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Grammom and Elsie on the beach

 

I’m grateful that I’ve been able to travel across the country to spend time with them even though it’s only been a couple of times a year.

As my wee granddaughters grow, I hope to be able to visit them as often as possible and stay in touch through the latest technology.

……. because I love them as only a Grammom can.

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Rob and his girls

 

The Channel

It was the geese that I heard first. A few days ago, I could hear the Canada geese after dark ……. somewhere close. Lots of them, probably hundreds of them. And I knew that the middle channel of the river would soon be open!

It always starts upstream when small creeks and tributary rivers melt and the water current flows wildly towards the larger Rideau River. About a month ago or so, I noticed the Kemptville Creek, a.k.a. the South Branch of the Rideau River, completely melted and rushing through town towards the Rideau River. The temperatures spiked slightly above normal ~ around 5 degrees celsius (41F) ~ about three weeks ago and that started the big melt. Then it got colder, much colder, below normal colder and stayed that way for a couple of weeks – actually until now – slowing down the melt quite a bit.

When I drove to town, I noticed that the middle of the river ~ the Channel ~ was open at the bridge at Beckett’s Landing!  Hurray!!  I knew it would only be a matter of time before I saw that little sliver of water at my place. Each time that I went into town, the channel was open further and further towards my place. A few days ago, I noticed that it was within eyesight of my house! Yeah!  The anticipation of this ‘right of spring’ was so exciting!

Channel

 

This morning when I awoke to the sounds of hundreds of Geese and other spring birds, I was delighted to see the open water, even through the fog and rain! Canada Geese rested along the edges of the ice after their long journey from the south. Some of them were swimming delightfully in the water.

The Channel being open is THE sign that spring has REALLY arrived! It’s the promise that winter is behind us even if we do get more snow. It means that the ice at the edges of the river are melting and letting go and embracing spring. Buds on the trees are waiting to burst; spring tulips, daffodils, and crocuses are poking their leaves out from under the slushy snow. Red-winged Blackbirds are arriving back to their homeland and Bluejays are coming out of the forests.  Yesterday, Nellie thought she heard a bullfrog.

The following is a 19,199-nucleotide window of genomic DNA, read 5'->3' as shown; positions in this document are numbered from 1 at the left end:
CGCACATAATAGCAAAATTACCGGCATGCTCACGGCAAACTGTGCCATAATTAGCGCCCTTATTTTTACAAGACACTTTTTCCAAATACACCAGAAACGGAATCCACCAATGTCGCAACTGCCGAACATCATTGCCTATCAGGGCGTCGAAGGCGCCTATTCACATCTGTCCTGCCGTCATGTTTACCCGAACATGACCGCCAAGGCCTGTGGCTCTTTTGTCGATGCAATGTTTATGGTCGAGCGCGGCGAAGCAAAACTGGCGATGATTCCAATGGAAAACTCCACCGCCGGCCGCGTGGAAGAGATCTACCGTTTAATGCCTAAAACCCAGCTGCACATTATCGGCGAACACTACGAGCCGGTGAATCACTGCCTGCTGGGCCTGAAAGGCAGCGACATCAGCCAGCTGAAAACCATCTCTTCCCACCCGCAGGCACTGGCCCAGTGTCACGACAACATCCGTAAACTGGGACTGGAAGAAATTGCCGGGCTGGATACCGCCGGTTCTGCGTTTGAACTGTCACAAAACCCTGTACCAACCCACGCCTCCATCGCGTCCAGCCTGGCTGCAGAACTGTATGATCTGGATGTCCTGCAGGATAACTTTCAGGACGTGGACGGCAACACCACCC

Today, it’s only a sliver of water that’s open. But within a few days, the rest of the ice will let go and my Lake of Shining Waters (read about it here) will be exposed until the end of the year!

My 'Lake of Shining Waters' , Rideau River

Ahhhh, spring!

 

Ten Years Later ….

Yes it’s been 10 years since Chris died at home on March 2, 2008 around 5:30 p.m. as the setting sun streamed through the window onto his face, surrounded by the loving embrace of our family. At times, it feels raw just like yesterday and other times it seems like a lifetime ago.

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Chris, Nellie, & Melvin 1999

 

We’re okay. We’re just fine. It’s hard to comprehend all the life that has occurred in these last ten years – life that Chris has missed. Life that we’ve been blessed with.

Ten years ago, the five oldest children were grown up and off on their own. Only 13 year old Melvin and 16 year old Nellie still lived at home. Our darling grandchildren, Kalia and Olivia, were SO small ~ now they are teenagers AND have been joined by SIX MORE cousins! My life has been enriched with joy and pride beyond measure.

I’ve learned, painfully at the beginning, to be me. Not part of a couple any more. Finding ‘me’ has been an amazing journey that is still evolving.

Over the past 10 years, we’ve watched 3 Olympic Winter games, jumping for joy over Canada’s gold medals in hockey. Chris would have loved that. Ten springs, summers, falls, and winters.

Not too much has changed around the house. A few years ago, my grown kids fixed the mudroom door and built a new deck out back. I still have my pond that Chris built for me – and I look after it faithfully, bringing in the goldfish every fall with the help of Kalia.